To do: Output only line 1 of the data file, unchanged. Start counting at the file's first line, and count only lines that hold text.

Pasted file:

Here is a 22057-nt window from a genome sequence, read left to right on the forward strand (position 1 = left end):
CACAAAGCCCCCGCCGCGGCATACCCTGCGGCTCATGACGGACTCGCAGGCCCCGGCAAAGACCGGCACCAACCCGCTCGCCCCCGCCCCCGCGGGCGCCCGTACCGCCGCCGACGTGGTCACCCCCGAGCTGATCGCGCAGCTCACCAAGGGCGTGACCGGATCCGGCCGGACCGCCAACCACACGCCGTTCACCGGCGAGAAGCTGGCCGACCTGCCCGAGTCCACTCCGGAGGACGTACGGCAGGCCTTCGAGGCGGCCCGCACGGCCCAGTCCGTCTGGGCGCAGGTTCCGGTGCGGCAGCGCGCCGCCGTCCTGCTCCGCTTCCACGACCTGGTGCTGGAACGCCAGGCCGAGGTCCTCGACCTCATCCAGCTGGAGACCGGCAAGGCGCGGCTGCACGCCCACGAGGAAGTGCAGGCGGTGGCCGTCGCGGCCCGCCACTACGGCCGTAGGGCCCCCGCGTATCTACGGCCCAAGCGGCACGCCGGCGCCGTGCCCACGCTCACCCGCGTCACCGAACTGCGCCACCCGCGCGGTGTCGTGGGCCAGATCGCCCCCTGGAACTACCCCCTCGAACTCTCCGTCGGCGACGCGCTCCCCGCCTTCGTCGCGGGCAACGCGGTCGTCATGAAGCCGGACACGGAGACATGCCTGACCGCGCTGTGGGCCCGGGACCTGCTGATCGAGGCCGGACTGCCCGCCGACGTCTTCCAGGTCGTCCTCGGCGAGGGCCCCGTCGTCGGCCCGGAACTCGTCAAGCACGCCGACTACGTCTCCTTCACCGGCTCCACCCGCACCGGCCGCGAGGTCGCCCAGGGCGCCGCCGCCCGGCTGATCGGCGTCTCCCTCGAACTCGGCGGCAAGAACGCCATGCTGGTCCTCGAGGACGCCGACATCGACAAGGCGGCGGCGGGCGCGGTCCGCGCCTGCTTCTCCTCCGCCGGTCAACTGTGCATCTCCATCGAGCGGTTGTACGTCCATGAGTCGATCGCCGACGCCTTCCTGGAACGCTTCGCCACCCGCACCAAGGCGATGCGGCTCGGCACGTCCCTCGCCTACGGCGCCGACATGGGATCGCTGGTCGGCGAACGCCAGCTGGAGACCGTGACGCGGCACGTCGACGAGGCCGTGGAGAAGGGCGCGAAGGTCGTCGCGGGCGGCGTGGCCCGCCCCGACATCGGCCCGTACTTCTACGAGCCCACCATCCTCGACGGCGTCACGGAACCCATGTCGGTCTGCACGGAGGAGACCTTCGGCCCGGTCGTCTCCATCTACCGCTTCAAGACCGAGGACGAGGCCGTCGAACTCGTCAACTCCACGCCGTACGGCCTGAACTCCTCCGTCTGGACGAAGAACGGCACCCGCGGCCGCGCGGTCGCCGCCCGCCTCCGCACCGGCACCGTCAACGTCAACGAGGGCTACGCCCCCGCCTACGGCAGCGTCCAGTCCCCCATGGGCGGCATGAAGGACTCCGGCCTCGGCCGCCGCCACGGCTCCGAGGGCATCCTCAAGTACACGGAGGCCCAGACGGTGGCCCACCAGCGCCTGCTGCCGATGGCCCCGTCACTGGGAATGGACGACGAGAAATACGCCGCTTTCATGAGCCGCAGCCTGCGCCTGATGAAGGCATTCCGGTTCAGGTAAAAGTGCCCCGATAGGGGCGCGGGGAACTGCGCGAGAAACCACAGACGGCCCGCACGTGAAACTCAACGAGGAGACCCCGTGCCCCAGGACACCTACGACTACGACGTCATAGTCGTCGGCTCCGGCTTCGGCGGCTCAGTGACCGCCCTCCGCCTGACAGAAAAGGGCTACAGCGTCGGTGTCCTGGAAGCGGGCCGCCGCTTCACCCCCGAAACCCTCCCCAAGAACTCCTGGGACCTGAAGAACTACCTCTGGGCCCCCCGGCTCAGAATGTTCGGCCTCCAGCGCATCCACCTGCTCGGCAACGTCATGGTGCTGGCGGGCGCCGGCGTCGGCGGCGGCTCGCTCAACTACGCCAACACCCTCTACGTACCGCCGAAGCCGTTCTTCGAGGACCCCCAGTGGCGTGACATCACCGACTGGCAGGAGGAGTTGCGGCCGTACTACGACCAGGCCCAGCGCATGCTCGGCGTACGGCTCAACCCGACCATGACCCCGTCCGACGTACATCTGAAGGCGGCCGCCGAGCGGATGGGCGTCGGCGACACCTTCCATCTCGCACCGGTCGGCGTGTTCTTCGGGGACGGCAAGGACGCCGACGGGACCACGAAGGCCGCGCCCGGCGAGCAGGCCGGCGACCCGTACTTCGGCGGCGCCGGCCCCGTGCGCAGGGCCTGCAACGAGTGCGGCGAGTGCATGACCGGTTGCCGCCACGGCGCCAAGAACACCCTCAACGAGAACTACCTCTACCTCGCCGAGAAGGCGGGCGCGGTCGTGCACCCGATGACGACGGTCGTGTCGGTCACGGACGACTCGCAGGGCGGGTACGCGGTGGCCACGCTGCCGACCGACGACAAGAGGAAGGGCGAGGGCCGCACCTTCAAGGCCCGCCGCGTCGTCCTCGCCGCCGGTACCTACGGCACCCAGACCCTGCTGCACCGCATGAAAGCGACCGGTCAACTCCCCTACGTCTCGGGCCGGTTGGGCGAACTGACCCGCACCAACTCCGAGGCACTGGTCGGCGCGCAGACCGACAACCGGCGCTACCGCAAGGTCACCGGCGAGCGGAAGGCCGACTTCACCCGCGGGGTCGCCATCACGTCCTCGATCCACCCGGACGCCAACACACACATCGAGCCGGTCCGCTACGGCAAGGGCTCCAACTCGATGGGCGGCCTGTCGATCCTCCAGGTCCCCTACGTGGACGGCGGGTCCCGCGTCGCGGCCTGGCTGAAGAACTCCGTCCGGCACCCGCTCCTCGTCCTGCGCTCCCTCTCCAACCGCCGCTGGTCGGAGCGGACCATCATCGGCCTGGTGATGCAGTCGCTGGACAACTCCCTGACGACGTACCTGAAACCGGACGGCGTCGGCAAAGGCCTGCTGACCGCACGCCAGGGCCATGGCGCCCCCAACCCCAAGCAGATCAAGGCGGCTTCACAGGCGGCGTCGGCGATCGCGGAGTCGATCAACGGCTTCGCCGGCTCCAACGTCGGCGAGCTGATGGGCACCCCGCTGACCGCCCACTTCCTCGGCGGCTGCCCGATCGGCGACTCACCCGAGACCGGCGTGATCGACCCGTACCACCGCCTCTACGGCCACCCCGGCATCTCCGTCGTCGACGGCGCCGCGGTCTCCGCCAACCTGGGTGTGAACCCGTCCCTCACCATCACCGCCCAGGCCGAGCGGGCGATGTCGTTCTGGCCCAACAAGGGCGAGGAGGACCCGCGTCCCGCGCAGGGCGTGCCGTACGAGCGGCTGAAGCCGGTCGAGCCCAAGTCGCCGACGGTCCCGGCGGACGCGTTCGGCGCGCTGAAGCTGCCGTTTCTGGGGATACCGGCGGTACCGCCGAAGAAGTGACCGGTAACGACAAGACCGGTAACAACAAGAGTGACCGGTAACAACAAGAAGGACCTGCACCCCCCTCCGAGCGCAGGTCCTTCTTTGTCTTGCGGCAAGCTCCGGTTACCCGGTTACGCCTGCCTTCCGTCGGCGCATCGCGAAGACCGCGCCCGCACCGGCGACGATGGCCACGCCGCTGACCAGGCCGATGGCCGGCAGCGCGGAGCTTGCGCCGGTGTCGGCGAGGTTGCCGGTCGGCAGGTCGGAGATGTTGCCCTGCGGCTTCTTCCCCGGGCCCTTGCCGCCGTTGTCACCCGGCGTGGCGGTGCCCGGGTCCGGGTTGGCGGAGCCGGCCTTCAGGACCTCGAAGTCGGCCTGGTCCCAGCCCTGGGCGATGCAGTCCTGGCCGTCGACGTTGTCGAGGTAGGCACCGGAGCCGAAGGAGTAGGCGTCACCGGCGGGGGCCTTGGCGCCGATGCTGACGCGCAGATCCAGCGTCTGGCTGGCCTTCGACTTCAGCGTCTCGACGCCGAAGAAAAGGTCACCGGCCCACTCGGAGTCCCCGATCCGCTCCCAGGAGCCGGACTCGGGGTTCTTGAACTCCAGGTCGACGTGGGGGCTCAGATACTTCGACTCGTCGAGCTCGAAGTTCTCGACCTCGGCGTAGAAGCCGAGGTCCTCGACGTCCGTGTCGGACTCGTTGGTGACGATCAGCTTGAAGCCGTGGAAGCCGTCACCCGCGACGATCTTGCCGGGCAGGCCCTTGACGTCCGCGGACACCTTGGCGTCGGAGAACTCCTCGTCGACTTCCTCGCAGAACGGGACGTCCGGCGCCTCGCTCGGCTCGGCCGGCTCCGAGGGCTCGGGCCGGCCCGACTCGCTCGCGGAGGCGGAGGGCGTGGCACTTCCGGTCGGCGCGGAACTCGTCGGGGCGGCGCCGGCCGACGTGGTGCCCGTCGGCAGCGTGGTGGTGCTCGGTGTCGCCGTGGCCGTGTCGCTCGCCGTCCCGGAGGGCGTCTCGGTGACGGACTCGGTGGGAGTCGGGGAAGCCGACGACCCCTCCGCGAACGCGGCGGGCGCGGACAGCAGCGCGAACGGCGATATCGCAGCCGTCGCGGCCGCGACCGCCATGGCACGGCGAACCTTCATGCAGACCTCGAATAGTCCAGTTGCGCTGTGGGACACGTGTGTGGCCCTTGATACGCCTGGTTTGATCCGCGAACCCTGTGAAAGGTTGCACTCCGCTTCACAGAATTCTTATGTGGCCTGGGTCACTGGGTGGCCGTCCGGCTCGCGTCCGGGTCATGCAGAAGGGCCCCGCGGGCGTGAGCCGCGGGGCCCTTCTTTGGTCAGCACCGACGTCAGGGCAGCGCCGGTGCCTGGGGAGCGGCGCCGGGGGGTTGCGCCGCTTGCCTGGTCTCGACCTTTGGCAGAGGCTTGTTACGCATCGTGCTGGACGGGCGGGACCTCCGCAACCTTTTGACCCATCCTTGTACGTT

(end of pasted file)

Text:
Here is a 22057-nt window from a genome sequence, read left to right on the forward strand (position 1 = left end):